Inspect Character Under Cursor in Vim
From time to time, you may come across the need to inspect the character under the cursor in Vim. For example, VimTricks reader Scott wrote in asking for help changing smart quotes in a file to regular quotes. Smart quotes or “curly quotes” are the special characters used by modern prose editors in place of regular double and single quotation marks. They are stylized differently for the beginning and end of the quote:
“these quotes are smart” and ‘so are these’ but 'these' and "these" are not
Scott’s case was one that many of us encounter: needing to replace these quotes with the traditional versions in some code or text file. Clearly, this is a case for Vim’s
s substitution command. Something like this would work:
But how would we insert these characters into the regex? What if we can’t just copy paste them? How can we investigate strange or unfamiliar characters that we come across in our Vim buffer? As usual, Vim has a way:
ga– Show details about the character under the cursor
:as– Command mode version of the same
If we position our cursor over top of one of the smart quotes and press
ga, Vim will provide detailed information about the character under the cursor. Included is the hex code for the character, exactly what we’ll need to be able to enter it into our substitution command:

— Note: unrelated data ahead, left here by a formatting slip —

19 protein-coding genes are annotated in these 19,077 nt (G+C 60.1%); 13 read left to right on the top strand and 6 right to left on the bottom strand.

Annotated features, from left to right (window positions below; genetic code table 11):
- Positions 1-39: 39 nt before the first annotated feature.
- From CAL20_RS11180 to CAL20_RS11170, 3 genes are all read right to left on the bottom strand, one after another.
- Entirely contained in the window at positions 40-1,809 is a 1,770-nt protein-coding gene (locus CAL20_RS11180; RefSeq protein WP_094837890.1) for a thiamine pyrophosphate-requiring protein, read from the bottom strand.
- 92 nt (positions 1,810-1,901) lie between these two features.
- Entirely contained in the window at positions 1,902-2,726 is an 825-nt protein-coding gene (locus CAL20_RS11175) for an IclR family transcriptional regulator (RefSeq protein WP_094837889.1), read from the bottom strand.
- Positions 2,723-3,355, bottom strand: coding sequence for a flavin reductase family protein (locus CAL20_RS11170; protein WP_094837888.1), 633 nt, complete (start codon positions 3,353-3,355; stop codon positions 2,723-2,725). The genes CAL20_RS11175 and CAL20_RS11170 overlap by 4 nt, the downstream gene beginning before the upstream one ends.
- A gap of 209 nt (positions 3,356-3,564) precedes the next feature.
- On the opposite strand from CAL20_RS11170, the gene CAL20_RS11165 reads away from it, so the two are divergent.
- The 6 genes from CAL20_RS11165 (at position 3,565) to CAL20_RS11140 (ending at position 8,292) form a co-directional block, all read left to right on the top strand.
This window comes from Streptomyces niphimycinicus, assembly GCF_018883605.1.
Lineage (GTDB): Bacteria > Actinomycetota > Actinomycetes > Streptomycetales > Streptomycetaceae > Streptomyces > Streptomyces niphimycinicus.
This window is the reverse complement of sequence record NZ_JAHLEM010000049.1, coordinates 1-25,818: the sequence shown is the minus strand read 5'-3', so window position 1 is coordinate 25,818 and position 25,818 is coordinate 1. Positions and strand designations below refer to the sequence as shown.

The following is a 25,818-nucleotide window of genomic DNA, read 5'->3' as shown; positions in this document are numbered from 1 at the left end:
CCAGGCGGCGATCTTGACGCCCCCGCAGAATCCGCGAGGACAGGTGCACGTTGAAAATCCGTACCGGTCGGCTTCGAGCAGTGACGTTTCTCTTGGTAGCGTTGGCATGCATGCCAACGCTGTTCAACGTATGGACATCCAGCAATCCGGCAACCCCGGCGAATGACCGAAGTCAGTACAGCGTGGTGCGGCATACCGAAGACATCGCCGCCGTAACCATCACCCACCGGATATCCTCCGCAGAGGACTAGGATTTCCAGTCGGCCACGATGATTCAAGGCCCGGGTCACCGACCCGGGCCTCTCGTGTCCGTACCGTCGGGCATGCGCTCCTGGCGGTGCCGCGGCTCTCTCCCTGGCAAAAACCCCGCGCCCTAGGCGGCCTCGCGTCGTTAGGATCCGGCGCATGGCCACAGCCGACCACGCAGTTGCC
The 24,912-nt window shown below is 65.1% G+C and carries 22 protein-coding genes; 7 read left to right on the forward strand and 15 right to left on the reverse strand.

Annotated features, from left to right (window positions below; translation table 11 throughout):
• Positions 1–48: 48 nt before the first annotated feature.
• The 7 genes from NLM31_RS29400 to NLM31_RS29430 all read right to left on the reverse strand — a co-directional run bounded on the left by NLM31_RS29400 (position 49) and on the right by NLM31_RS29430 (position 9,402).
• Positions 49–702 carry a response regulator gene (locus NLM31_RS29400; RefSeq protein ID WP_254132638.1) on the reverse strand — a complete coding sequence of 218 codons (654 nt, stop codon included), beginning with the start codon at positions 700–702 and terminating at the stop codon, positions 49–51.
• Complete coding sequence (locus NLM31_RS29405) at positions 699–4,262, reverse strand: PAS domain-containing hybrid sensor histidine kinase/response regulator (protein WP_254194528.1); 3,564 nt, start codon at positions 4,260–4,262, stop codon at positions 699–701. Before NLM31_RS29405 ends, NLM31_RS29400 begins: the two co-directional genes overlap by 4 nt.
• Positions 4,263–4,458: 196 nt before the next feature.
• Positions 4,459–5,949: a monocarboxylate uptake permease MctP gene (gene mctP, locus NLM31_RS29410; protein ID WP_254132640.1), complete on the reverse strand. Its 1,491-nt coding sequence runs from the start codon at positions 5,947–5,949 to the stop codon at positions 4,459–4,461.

<“> 8220, Hex 201c, Oct 20034, Digr "6
We can see that the opening quote has a hex code of
201c. Repeating on the closing quote we get
201d and now we have what we need to create our regex. To do this, we’d enter
:s/[ to start our replacement and then press
<ctrl-v> to enter the hex code followed by
u and the code,
<ctrl-v> u201d to enter the closing quote. Lastly the rest of the substitution command:
I’ve put this whole workflow together into a brief screencast below.
Extending Vim’s Character Inspect
For even more advanced functionality, check out Tim Pope’s incredibly useful plugin called Characterize. It adds more functionality that’s helpful for today’s modern text environment. In addition to the hex code and Vim digraphs,
ga will now show the Unicode character names, the emoji short names and the HTML entity names. For example:
gaon top of
™and Vim will tell you the HTML entity name is
gaon top of
▙and you will see the Unicode name is
QUADRANT UPPER LEFT AND LOWER LEFT AND LOWER RIGHT(but who doesn’t know that already)
gaon top of
🪳and you’ll learn that you can enter this Emoji in Slack with
The emoji capabilities alone make this yet another tpope plugin worthy of a line in your
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